After waiting at home in a cast for two weeks, haunted by flashbacks and afraid that I might trip over a speck of dust when I hopped to the washroom on my crutches, I woke up on the morning of my surgery, after a fitful sleep.
Before I knew it, the operation was over. As the last of the anaesthetic wore off, I literally cried from the agony and counted the minutes until it was time for my next painkiller.
After the pain was under control and I was relaxing on the couch at home, I resigned myself to the fact that the break I had suffered had given me another, more welcome break; a break from having to wake up to the alarm every morning, a break from the subway, the rushing, the crowds with their heads in their Blackberrys and annoying elevator chatter. What had begun as a nightmare turned, in a way, into a blessing in disguise.
When I attended appointments at the fracture clinic of the hospital, I began to recognize some of the other patients and we quietly celebrated each other’s small victories. I was delighted to hear of improvements after each of my multitude of ex-rays. When the ‘cast man’ as he jokingly referred to himself removed my first cast, I was afraid to look, not yet ready to face what I had imagined underneath. Maybe next week, I told myself and eventually I braced myself (no pun intended) and looked in horror at my sickly skinny, scarred leg, complete with staples.
After weeks of being unable to put my foot down, I ventured out with my sister and took my first tentative steps. I could hardly believe my ears when I heard her say, “You know what you’re doing, don’t you? You’re walking!” When I was ready to begin physiotherapy, just hearing the words “You’re doing great!” gave me the confidence I needed to start moving again.
As I began to feel better and get outside, I met a lot of interesting people that I might not otherwise have met had I not broken my ankle. I was touched by the kindness of others and the encouragement I got from people, not only my own family and friends, but neighbours, fellow gym members and strangers, some with bone crushing stories of their own.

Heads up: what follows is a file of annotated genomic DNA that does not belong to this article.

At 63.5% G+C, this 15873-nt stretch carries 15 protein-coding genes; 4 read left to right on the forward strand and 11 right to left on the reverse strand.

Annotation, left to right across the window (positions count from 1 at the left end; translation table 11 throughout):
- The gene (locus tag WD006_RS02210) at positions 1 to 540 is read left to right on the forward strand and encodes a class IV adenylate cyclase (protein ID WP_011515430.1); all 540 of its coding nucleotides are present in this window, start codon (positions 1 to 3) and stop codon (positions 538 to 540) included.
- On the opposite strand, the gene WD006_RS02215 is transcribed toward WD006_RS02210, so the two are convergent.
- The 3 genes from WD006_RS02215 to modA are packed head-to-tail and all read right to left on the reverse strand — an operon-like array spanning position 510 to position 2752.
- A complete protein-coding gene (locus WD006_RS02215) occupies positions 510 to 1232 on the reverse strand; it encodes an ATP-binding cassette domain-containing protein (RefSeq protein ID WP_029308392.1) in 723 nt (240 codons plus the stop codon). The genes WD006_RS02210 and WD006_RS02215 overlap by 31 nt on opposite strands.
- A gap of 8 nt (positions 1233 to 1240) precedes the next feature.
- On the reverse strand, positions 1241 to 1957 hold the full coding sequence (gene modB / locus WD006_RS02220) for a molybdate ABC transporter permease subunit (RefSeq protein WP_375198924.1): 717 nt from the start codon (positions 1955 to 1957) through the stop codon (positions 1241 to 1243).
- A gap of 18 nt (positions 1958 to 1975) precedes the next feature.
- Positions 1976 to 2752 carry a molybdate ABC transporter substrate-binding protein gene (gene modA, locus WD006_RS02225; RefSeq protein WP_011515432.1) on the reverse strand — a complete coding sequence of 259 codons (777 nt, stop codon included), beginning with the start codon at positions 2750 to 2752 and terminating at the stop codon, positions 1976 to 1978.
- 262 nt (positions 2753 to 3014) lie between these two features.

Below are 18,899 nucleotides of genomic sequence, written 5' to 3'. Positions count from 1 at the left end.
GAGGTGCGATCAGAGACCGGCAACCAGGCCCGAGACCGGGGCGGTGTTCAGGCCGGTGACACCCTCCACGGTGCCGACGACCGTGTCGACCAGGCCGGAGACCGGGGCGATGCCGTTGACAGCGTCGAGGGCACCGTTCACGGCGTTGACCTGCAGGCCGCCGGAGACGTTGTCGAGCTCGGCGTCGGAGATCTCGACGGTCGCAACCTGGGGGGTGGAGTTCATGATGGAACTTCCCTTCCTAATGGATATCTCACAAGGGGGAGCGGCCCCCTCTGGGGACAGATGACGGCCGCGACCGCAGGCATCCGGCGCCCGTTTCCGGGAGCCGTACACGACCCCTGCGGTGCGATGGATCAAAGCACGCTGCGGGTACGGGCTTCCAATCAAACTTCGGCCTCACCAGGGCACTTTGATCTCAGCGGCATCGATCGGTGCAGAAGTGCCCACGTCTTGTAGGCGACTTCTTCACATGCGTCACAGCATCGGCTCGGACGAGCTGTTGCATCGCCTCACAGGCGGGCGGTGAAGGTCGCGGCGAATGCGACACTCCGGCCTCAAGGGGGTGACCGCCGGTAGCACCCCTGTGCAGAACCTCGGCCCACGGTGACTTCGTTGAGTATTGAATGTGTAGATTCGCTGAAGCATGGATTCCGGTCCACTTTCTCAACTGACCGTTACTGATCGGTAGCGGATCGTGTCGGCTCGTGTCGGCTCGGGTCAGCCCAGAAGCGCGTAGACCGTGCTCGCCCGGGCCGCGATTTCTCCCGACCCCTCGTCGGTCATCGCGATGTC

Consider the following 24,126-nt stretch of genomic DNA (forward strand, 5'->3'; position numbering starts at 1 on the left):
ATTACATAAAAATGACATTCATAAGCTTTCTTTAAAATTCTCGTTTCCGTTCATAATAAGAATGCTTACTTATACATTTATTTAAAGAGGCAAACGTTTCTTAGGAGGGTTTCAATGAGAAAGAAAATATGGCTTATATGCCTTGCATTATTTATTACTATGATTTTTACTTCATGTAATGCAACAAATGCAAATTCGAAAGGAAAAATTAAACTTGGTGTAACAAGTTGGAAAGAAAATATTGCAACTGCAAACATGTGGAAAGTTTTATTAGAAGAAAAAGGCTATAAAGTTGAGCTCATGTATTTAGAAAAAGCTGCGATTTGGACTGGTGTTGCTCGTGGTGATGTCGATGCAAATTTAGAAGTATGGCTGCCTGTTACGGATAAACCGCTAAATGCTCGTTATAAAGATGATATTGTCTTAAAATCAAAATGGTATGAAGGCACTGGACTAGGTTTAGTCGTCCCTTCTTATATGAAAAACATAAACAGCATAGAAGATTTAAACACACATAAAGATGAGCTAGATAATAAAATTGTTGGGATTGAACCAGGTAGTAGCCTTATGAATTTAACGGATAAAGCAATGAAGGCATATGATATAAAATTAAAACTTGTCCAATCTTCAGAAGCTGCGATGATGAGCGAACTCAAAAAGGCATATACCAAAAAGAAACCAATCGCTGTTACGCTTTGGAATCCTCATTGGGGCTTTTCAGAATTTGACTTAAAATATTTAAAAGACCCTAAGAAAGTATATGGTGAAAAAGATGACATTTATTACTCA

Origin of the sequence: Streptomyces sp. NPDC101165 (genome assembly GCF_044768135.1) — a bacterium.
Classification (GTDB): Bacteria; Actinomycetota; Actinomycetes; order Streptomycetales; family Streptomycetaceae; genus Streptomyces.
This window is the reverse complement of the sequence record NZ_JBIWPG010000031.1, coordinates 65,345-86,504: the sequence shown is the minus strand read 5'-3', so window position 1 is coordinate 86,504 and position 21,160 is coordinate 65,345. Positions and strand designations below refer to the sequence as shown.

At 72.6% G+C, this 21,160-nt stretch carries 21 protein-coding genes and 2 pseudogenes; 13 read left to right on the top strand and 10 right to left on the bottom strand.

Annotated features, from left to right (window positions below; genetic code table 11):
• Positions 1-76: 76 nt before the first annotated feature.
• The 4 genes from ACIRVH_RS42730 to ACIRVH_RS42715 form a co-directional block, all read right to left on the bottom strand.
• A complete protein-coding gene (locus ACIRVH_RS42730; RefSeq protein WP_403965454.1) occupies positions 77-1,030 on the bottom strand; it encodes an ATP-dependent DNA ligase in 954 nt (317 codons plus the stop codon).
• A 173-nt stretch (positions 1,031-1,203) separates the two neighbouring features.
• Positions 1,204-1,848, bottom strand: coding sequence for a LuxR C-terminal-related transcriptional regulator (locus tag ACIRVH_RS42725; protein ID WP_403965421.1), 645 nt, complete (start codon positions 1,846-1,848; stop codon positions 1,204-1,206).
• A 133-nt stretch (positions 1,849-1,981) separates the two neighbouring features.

When I walked through a handicap door, there was always someone there to hold it for me. Out of the blue someone would come up and ask me if I needed help. But what meant more to me than anything were the kind words I received from people who were permanently handicapped themselves, strangers, some of them resigned to using a walker or cane or in some cases a wheelchair.
I may fall down, but I don’t fall off the wagon. I managed to stick to a modified exercise routine the entire time I was recuperating and I am proud to say that I did not gain one single pound. Although it will be a while before I can run again, I am back at the gym and in pain again, in a good way.
I have learned a few things from this experience. I am not invincible as I had thought I was; perhaps I will even get stung by a bee one day. If that time comes, I think that I will now be better equipped to handle it. I know who I can count on and who my real friends are, and that when you really need them, even those closest to us can come through with shining colours or be a source of great disappointment.
For a while I had a taste of what it is like to be disabled. I have a new admiration for those who are forced to deal with physical impairments every day of their lives and still manage to remain pleasant toward others.
The pain and stiffness still lingers and on a rainy day I am reminded of the hardware that now holds my ankle in place. Nevertheless, after three casts, crutches, a brace, ill-fitting shoes, sponge baths, excruciating pain and overall inconvenience, I am happy to be standing on my own two feet again – even if it is in low-heeled shoes for now.♦